LSD crystal (Lysergic acid diethylamide) is a synthetic chemical, made from a substance found in ergot, which is a fungus that infects rye (grain).
LSD belongs to a group of drugs known a psychedelics. When small doses are taken, it can produce mild changes in perception, mood and thought. When larger doses are taken, it may produce visual hallucinations and distortions of space and time.
In its pure state, LSD is a white odourless crystalline substance. However, LSD is so potent that an effective dose of pure drug is so small it is virtually invisible. As a result it is usually diluted with other materials. The most common form of LSD, is drops of LSD solution dried onto gelatin sheets, pieces of blotting paper or sugar cubes, which release the drug when they are swallowed.2 LSD is also sometimes sold as a liquid, in a tablet or in capsules.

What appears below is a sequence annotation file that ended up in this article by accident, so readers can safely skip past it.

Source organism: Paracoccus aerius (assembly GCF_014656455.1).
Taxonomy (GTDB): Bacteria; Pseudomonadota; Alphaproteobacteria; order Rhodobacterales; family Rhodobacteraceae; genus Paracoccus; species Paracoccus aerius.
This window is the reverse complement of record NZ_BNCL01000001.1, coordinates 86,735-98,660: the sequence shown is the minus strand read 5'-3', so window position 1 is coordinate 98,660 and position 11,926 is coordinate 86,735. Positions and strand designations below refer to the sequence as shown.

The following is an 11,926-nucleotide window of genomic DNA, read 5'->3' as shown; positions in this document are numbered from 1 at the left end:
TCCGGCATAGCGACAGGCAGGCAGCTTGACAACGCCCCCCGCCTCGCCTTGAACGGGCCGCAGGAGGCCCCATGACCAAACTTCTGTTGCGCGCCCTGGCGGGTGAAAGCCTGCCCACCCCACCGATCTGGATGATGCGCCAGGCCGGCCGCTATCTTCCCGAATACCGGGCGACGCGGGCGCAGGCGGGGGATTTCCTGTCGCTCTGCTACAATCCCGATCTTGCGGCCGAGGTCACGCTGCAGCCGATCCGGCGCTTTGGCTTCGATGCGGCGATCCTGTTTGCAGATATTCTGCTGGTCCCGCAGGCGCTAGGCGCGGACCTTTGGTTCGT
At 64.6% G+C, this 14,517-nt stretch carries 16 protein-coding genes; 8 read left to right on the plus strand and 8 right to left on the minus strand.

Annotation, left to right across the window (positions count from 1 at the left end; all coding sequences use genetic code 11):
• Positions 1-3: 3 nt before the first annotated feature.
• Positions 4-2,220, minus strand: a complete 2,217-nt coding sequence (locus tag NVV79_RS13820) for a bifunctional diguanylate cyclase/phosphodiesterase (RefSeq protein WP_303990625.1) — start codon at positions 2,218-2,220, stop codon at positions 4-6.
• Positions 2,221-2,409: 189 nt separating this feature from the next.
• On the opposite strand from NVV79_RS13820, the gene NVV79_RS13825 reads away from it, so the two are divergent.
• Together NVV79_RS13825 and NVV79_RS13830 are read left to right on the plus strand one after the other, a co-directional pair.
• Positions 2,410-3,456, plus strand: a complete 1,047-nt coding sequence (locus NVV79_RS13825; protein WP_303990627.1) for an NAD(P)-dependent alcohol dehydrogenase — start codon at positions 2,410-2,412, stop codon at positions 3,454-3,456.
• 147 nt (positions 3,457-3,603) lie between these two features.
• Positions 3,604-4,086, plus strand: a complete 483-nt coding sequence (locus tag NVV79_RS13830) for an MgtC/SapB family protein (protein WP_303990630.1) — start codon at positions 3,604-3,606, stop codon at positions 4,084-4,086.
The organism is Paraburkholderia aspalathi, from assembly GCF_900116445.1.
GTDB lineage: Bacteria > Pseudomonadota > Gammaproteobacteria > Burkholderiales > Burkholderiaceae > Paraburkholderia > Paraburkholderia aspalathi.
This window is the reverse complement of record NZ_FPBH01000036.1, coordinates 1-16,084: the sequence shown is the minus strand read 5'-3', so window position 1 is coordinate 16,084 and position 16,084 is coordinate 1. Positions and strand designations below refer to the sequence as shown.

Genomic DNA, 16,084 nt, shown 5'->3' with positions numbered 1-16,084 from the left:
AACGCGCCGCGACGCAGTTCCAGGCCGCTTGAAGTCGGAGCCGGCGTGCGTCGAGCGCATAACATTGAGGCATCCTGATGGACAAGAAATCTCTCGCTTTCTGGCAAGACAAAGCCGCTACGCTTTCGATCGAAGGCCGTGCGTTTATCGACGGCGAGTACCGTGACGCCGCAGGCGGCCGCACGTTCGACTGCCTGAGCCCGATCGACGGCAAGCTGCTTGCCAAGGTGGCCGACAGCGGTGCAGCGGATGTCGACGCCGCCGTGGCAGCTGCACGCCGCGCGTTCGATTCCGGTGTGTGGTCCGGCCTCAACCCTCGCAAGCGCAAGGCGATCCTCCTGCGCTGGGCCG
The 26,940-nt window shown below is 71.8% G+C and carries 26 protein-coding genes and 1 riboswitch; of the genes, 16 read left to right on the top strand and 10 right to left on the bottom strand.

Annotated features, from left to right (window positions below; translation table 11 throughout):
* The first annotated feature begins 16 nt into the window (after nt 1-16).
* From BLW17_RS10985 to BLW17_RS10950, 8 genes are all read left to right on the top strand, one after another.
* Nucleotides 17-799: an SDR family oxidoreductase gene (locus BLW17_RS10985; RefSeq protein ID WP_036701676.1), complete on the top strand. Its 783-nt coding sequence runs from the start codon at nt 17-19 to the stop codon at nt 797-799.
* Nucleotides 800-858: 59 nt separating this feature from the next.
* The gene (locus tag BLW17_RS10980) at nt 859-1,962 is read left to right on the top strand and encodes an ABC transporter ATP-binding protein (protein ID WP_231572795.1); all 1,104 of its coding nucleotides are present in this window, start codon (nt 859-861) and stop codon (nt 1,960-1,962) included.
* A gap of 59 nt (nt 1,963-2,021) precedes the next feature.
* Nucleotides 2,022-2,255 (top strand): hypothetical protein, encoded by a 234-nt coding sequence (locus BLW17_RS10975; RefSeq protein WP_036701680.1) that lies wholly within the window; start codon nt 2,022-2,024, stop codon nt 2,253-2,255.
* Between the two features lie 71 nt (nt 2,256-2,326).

How is it used?
LSD is usually swallowed, or dissolved under the tongue, but it can also be sniffed, injected or smoked.
Effects of LSD
There is no safe level of drug use. Use of any drug always carries some risk. It’s important to be careful when taking any type of drug.
LSD can affect everyone differently, based on:
- Size, weight and health
- Whether the person is used to taking it
- Whether other drugs are taken around the same time
- The amount taken
- The strength of the drug (varies from batch to batch)
The effects of LSD usually begin in 30 – 45 minutes and can last for 4 to 12 hours.3 The following may be experienced during this time:
- Euphoria and wellbeing
- Dilation of pupils
- Perceptual changes, such as visual and auditory hallucinations.
- Confusion and trouble concentrating
- Fast or irregular heart beat
- Increased body temperature
- Breathing quickly
- Facial flushes, sweating and chills
If you take a large amount, the negative effects of LSD are more likely to happen. If you or someone you know is having any of the following symptoms, call an ambulance straight away by dialling triple zero (000). Ambulance officers don’t need to involve the police.
- Increased risk taking
Sometimes you can experience a ‘bad trip’ , involving a disturbing hallucination. This can lead to panic and risky behaviour, like running across a road or attempting self-harm.